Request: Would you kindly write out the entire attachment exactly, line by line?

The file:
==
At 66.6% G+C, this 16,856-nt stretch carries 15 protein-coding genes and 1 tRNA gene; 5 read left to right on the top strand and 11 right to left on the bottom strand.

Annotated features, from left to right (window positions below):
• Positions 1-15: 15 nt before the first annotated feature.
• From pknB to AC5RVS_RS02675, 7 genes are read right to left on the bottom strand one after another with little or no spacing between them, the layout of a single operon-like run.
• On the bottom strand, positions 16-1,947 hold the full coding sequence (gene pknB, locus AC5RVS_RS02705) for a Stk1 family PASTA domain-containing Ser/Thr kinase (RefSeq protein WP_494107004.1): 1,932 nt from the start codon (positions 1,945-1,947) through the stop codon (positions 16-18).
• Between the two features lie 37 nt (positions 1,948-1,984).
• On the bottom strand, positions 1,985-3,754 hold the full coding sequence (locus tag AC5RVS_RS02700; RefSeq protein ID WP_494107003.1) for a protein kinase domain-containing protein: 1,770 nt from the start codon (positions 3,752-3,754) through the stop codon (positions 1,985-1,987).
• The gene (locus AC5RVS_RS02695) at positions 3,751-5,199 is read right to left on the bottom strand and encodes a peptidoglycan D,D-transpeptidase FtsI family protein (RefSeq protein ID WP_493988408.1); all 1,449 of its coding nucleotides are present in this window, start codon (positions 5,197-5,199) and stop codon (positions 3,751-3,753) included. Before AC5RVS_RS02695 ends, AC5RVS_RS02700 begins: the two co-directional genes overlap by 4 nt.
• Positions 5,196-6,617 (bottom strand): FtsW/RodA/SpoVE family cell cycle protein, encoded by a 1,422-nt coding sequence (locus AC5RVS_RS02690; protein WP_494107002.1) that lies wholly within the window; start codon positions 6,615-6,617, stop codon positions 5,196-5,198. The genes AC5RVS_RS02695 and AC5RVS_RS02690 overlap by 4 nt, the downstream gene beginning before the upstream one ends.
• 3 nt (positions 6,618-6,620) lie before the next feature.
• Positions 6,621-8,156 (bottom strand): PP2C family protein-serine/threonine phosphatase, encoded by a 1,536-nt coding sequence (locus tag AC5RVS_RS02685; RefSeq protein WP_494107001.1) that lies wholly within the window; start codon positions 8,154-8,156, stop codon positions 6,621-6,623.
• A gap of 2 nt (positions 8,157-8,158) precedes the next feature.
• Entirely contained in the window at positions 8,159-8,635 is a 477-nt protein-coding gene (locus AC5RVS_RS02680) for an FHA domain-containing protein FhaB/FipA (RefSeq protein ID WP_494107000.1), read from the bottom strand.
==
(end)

At 66.6% G+C, this 16,856-nt stretch carries 15 protein-coding genes and 1 tRNA gene; 5 read left to right on the top strand and 11 right to left on the bottom strand.

Annotated features, from left to right (window positions below):
• Positions 1-15: 15 nt before the first annotated feature.
• From pknB to AC5RVS_RS02675, 7 genes are read right to left on the bottom strand one after another with little or no spacing between them, the layout of a single operon-like run.
• On the bottom strand, positions 16-1,947 hold the full coding sequence (gene pknB, locus AC5RVS_RS02705) for a Stk1 family PASTA domain-containing Ser/Thr kinase (RefSeq protein WP_494107004.1): 1,932 nt from the start codon (positions 1,945-1,947) through the stop codon (positions 16-18).
• Between the two features lie 37 nt (positions 1,948-1,984).
• On the bottom strand, positions 1,985-3,754 hold the full coding sequence (locus tag AC5RVS_RS02700; RefSeq protein ID WP_494107003.1) for a protein kinase domain-containing protein: 1,770 nt from the start codon (positions 3,752-3,754) through the stop codon (positions 1,985-1,987).
• The gene (locus AC5RVS_RS02695) at positions 3,751-5,199 is read right to left on the bottom strand and encodes a peptidoglycan D,D-transpeptidase FtsI family protein (RefSeq protein ID WP_493988408.1); all 1,449 of its coding nucleotides are present in this window, start codon (positions 5,197-5,199) and stop codon (positions 3,751-3,753) included. Before AC5RVS_RS02695 ends, AC5RVS_RS02700 begins: the two co-directional genes overlap by 4 nt.
• Positions 5,196-6,617 (bottom strand): FtsW/RodA/SpoVE family cell cycle protein, encoded by a 1,422-nt coding sequence (locus AC5RVS_RS02690; protein WP_494107002.1) that lies wholly within the window; start codon positions 6,615-6,617, stop codon positions 5,196-5,198. The genes AC5RVS_RS02695 and AC5RVS_RS02690 overlap by 4 nt, the downstream gene beginning before the upstream one ends.
• 3 nt (positions 6,618-6,620) lie before the next feature.
• Positions 6,621-8,156 (bottom strand): PP2C family protein-serine/threonine phosphatase, encoded by a 1,536-nt coding sequence (locus tag AC5RVS_RS02685; RefSeq protein WP_494107001.1) that lies wholly within the window; start codon positions 8,154-8,156, stop codon positions 6,621-6,623.
• A gap of 2 nt (positions 8,157-8,158) precedes the next feature.
• Entirely contained in the window at positions 8,159-8,635 is a 477-nt protein-coding gene (locus AC5RVS_RS02680) for an FHA domain-containing protein FhaB/FipA (RefSeq protein ID WP_494107000.1), read from the bottom strand.